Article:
Cat owners would like to know how their cat knows when they are coming home. Cats and dogs wait at the door for their human caretaker to return. Or they look out the window. Not all cats and dogs do this but my darling late female cat did it consistently. She’d be curled up just inside the front door on my return from work.
There is a theory about how dogs (and I will include cats into that research) do this. The theory has been proposed by a researcher, Alexandra Horowitz, in canine cognition at Barnard College, Columbia University in New York. Dogs have a better sense of smell than cats but the sense of smell of a cat is still many times more sensitive than that of the human.
ASSOCIATED: CATS CAN TELL THE TIME ON THEIR OWN TERMS.
Both dogs and cats “see” their world through their sense of smell. They rely on smell far more than us. Whereas we assess things and situations mainly through sight, dogs and cats rely perhaps equally on the two senses.
There is a “temporal” (relating to time) aspect to the sense of smell of cats and dogs. Scent and odour deteriorates over time. The scent changes. Cats are able to use their fine sense of smell to work out when a stranger cat has passed a certain place by the fading of the cat’s scent marking. They can figure out how long ago the cat was there.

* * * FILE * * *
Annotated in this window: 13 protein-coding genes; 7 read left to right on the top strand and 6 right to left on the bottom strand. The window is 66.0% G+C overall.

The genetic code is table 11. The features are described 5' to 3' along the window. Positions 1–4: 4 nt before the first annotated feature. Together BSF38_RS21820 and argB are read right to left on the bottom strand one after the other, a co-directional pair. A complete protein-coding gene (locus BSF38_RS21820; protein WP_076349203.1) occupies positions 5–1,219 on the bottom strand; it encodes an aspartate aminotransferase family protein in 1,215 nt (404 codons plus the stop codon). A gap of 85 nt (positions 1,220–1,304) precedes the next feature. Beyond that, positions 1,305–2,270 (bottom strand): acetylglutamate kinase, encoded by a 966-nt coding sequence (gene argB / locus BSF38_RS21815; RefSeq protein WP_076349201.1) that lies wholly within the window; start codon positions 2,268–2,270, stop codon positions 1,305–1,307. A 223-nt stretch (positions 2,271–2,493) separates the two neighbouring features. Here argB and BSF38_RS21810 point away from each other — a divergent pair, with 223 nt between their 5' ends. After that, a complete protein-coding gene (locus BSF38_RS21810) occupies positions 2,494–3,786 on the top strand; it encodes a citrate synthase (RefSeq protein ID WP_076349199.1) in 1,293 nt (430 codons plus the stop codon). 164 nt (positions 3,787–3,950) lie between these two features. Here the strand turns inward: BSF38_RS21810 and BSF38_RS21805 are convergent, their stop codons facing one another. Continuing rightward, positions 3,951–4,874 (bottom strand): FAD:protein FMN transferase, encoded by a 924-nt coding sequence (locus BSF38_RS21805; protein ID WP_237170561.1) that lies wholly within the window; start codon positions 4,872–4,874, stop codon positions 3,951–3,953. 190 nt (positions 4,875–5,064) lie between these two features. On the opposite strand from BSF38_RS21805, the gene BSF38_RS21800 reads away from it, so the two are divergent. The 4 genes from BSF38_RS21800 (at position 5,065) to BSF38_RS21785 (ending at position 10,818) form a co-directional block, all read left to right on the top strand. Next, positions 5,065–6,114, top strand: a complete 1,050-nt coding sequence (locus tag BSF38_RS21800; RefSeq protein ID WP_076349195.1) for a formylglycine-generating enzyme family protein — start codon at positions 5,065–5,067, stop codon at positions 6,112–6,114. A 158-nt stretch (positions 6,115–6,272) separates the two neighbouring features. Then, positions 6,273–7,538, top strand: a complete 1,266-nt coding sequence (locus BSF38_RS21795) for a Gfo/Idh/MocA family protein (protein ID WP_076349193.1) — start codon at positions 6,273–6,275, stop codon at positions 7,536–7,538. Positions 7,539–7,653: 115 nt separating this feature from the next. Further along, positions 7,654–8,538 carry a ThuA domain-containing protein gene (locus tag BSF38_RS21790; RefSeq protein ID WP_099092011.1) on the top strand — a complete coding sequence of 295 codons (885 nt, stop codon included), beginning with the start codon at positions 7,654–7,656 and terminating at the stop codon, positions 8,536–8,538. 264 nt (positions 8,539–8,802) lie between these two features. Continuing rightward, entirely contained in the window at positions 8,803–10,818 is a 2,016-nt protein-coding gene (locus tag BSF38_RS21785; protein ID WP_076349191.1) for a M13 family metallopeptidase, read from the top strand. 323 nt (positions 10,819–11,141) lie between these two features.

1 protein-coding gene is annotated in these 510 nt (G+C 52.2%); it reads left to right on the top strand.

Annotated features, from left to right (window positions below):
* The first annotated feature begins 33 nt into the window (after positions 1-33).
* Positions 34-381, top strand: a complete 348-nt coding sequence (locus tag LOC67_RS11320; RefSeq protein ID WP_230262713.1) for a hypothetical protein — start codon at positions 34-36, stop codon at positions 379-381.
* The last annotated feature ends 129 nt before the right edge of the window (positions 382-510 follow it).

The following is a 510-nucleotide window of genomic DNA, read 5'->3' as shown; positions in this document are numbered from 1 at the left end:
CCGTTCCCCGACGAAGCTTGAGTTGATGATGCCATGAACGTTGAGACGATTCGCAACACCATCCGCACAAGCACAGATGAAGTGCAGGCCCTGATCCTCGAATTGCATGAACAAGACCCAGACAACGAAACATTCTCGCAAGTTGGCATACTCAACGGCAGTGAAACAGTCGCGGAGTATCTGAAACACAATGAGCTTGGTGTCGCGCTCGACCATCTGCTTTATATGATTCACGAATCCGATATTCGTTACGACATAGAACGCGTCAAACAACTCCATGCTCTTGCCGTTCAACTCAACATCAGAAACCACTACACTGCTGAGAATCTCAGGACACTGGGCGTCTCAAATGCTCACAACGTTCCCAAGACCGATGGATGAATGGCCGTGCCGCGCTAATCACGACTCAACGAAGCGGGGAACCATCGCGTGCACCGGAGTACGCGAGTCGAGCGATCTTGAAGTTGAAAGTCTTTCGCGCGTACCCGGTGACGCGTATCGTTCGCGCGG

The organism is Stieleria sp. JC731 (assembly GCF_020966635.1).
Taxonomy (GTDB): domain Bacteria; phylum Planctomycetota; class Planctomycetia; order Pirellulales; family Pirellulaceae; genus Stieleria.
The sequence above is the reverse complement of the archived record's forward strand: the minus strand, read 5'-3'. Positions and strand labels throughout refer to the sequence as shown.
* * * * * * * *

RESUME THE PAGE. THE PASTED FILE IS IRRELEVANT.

Tracking dogs can work out the direction of movement of the creature they are tracking by the:
“difference in concentration between the odour of the first footstep versus the fifth. They are essentially seeing something about time in the deterioration of the smell”.
Alexandra Horowitz had an idea: are dogs working out when their masters are coming home by the diminution in the smell of their owner? In other words, are dogs measuring time via the dilution in the body odour of their caretaker?
She tested her hypothesis by selecting a dog who was very good at greeting his owner at the end of the day. Towards the end of the day she let the dog smell the owner’s T-shirt. This appears to have “reset the dogs clock” (my words) and rather than wait for his return the dog did not wait at the door. “He was snoring on the couch” instead.
For dogs, smell rather than sight is possibly the primary sense. For cats I’d say smell is slightly less important but on a par with sight when it comes to assessing many situations.
I would argue that the research and ideas of Alexandra apply equally to domestic cats. Of course not all cats will be concerned about the return of their caretaker/guardian. And no doubt, too, that between individual cats their sense of smell varies in sensitivity. But overall it is not too bad a theory that cats detect the change in odour of their caretaker over the day and instinctively watch in anticipation around the predicted time of arrival.
It also has to said that cats can quite possibly gauge time just like us. Humans can tell roughly how many hours have passed since we saw someone and we can judge the time of day fairly accurately without a watch. Perhaps cats can do this as well as us. If they can then the scent theory would not stand up to scrutiny. Personally, I favour the argument that cats use all their senses and innate ability to gauge time together with routines and habits to know when we are about to come home.
Do you have a theory?